To learn more about beavers, check out the book Eager by Ben Goldfarb and the documentary Leave it to Beavers. To learn more about Green Island, about volunteering with Beaver Believers, or to become a member of the McKenzie River Trust, visit https://www.mckenzieriver.org/
Wednesday, October 16, 2019
On Friday, October 11th, WREN's Environmental Education Specialist Annie Carter attended the 2019 Oregon Science Teachers Association Conference at Lane Community College. This event brought together teachers from around the state to share lessons and ideas and discuss ways to better integrate innovative teaching standards into the classroom. Annie led a session at the conference about SPLASH!, a stormwater curriculum WREN has been updating for the City of Eugene. She was accompanied by Jeffrey Flowers from the City of Eugene Public Works Department.
When it rains in a natural, undeveloped landscape, water is absorbed into the ground and taken up by plants. Only a small portion of that water travels across the ground, picking up debris before it reaches surface waters like lakes and rivers. This is known as stormwater, runoff, or non-point source pollution. Due to a much higher proportion of impermeable surfaces in urban environments, only a small fraction of water gets absorbed into the ground and the rest becomes runoff. Everything from loose trash to complex chemicals can become a contaminant in the runoff of developed environments, and these pollutants negatively affect water quality for humans and wildlife. Teachers participating in the OSTA session learned how runoff affects recreation safety and habitat quality, ways to limit the negative impacts of runoff, and specific activities in the SPLASH! curriculum. Using materials like coffee filters, crushed oyster shells, and gravel, teachers constructed water filters using the engineering process. Their filters addressed specific water quality parameters like turbidity, dissolved solids, and pH.
WREN is still in the process of revamping SPLASH! curriculum for elementary and middle school classrooms. Lesson and activity plans, worksheets, and activity materials will all be available for teachers on request, free of charge, from the city. From designing and testing filters to analyzing their own school yards, SPLASH! teaches students that in order to protect our local waterways, we must all think of ways to reduce our impact on the landscape and make choices that keep pollutants out of our waters.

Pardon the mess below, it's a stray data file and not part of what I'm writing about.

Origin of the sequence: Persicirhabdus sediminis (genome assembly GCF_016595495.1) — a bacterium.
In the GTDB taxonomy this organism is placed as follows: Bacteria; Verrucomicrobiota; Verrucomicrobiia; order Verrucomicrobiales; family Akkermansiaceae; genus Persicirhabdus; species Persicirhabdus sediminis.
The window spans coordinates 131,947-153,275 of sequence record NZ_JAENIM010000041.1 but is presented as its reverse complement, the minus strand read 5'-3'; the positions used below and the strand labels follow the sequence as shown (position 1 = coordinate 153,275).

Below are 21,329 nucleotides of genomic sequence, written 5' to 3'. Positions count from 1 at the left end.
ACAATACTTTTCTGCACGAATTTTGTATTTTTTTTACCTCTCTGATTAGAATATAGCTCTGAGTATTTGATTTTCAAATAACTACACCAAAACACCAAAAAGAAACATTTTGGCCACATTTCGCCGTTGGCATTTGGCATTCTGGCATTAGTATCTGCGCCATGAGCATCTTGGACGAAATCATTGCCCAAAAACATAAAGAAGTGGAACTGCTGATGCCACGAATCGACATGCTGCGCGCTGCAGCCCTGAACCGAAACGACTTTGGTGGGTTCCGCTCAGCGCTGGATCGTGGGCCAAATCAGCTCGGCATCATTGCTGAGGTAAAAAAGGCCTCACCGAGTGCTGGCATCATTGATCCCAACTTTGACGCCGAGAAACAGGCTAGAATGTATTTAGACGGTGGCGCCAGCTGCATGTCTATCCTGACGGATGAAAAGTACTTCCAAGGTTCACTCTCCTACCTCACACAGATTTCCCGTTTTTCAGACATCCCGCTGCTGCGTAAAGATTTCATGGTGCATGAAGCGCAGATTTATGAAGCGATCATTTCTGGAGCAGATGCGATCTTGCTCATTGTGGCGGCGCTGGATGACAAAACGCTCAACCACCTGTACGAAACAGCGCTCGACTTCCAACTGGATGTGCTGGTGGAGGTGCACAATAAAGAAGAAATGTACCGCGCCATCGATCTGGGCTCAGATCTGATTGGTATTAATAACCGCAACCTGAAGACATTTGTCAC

Monday, September 9, 2019
Saturday, September 28th
West Eugene Wetlands Project Office; 751 S. Danebo Ave.
National Public Lands day aims to get people connected with the public lands in their community and is the largest single-day volunteer effort in the nation. This year, WREN is partnering with the BLM to highlight the resilience of public lands.
Bring your family, friends, students, and coworkers to spend the morning giving back to our community spaces! Volunteers will help paint a mural, clean-up garden beds, plant natives, pick up trash and more.
Attendees will receive a coupon good for a free entry to any public land managed by one of the federal partners, a t-shirt and snacks and beverages.
This September, celebrate something we all share: our public lands!
Saturday, September 14th
West Eugene Wetlands Project Office;
751 S. Danebo Ave.
In celebration of our partnership with the BLM and the Every Kid Outdoors program, WREN will be hosting a very special FREE Family Exploration Day focused on engaging kids and their families in recreation and stewardship of our public lands.
WREN experts will be leading short, interpretive walks through the wetlands, facilitating an art project using inks and dyes derived from natural sources, and checking out backpacks filled with goodies for self-guided exploration. Drop by anytime between 10 a.m. and 2 p.m. WREN staff and volunteers will be leading walks on the hour. Light refreshments will be provided.